Twitter — and I refer to Twitter specifically because I have no social footprint elsewhere — is one of the purest forms of democratic networks you can find today. The Twitter experience doesn’t depend on your number of followers or how many tweets you fire off each day. It’s defined by its accessibility and transparency.

The Newsprint has been a busy place as of late. Many new people have ventured around and visited the site. Others have talked about a few of the ideas. And still others have written entire articles about a topic discussed on the site. It’s incredibly flattering to have an impact on someone’s daily life.

This is all due to Twitter.

Last Friday, I woke up and posted a review of the DashPlus analog note-taking system. I concluded the review by stating that the system wasn’t meant for me but that it has incredible potential for others. I was positive but not overly positive. I was certainly not positive enough to be worthy of a thank you letter delivered in the mail.

That conclusion spawned a conversation with the creator of the DashPlus system. Patrick Rhone has 4,000+ followers and is known around the world for his mobile productivity habits. We discussed the shortcomings of the DashPlus system and our discussion resulted in an article which outlined fixes to his system.

Later that day, another Twitter figure ventured onto The Newsprint. Matt Gemmell is one of the most talented writers on the Internet today. He has written about many different topics and his use of the vernacular is flawless. Matt is a role model for many self-publishers online.

Matt tweeted a link to an article on The Newsprint and his tweet sent a resounding number of visitors to the site. More than that, his tweet struck up a conversation between him and I that will have a lasting impression. Despite our differing political beliefs, Matt responded professionally and with extreme courtesy in our conversation.

Lastly, Matt’s tweet regarding The Newsprint’s article was responded to by Glenn Fleishman. Glenn is renowned on the Internet. He is the editor of The Magazine and is an Internet phenomenon. I remember watching him on Jeopardy a few years ago and was astounded at his level of intelligence.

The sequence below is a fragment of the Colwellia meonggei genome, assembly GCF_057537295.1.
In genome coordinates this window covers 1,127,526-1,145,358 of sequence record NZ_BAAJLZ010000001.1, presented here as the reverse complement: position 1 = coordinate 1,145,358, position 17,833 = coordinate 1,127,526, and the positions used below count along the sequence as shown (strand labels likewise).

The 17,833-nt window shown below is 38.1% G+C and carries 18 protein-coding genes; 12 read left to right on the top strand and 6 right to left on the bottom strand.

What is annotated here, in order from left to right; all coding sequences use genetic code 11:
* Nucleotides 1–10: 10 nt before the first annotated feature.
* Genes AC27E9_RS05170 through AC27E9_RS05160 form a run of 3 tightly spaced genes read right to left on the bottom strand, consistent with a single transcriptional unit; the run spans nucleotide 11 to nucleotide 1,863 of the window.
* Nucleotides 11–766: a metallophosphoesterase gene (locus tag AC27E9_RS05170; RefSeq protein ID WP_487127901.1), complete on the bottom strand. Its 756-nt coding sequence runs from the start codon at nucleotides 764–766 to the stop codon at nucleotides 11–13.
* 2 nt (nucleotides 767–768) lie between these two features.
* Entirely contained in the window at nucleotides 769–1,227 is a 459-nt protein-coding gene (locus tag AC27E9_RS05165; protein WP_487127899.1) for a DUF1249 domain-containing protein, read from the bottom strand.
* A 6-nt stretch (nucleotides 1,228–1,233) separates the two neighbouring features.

And he conversed with me as a result of Matt’s tweet.

I probably come off as an awestruck boy taking in his first Yankee game right behind the dugout. Maybe I am a little star struck.

But has there ever been a point in human history where someone as insignificant as myself could talk directly with a man of Patrick Rhone’s stature? Moreover, has there ever been a point where I would be able to help a man with his stature? In what world does someone like me get to have a conversation with an individual who has 30,000+ fans? And could I ever fathom talking to the Glenn Fleishman from Jeopardy? Never in a million years.

I don’t think there has ever been a time in history where the world — and more importantly, the world’s people — have ever been so accessible.

Individuals with little clout can converse with some of the most widely followed people in the world. Individuals who happen to be in the right place at the right time can tell the entire world about what they just experienced. Individuals who have significance have a simple 140-character medium to interact with their fans.

And Twitter is free for all to use.

The Internet is the world’s largest, most diverse library. With a smartphone, any human being can access that library from almost any spot in the world.

In comparison, Twitter is the world’s largest, most transparent postal service. Within a few seconds, I can send a message to the Prime Minister of Canada and his phone will beep.[1] He can read that message and respond in a short reply.

Citizens have never had that kind of access to their political representatives. Starstruck fans have never had that kind of access to their heros . North Americans have never had such access to Australians. And vice versa.

Now that’s what I call power. And that’s the power of Twitter.

Assuming notifications are turned on and his Twitter account isn’t associated with his secretary’s Twitter client.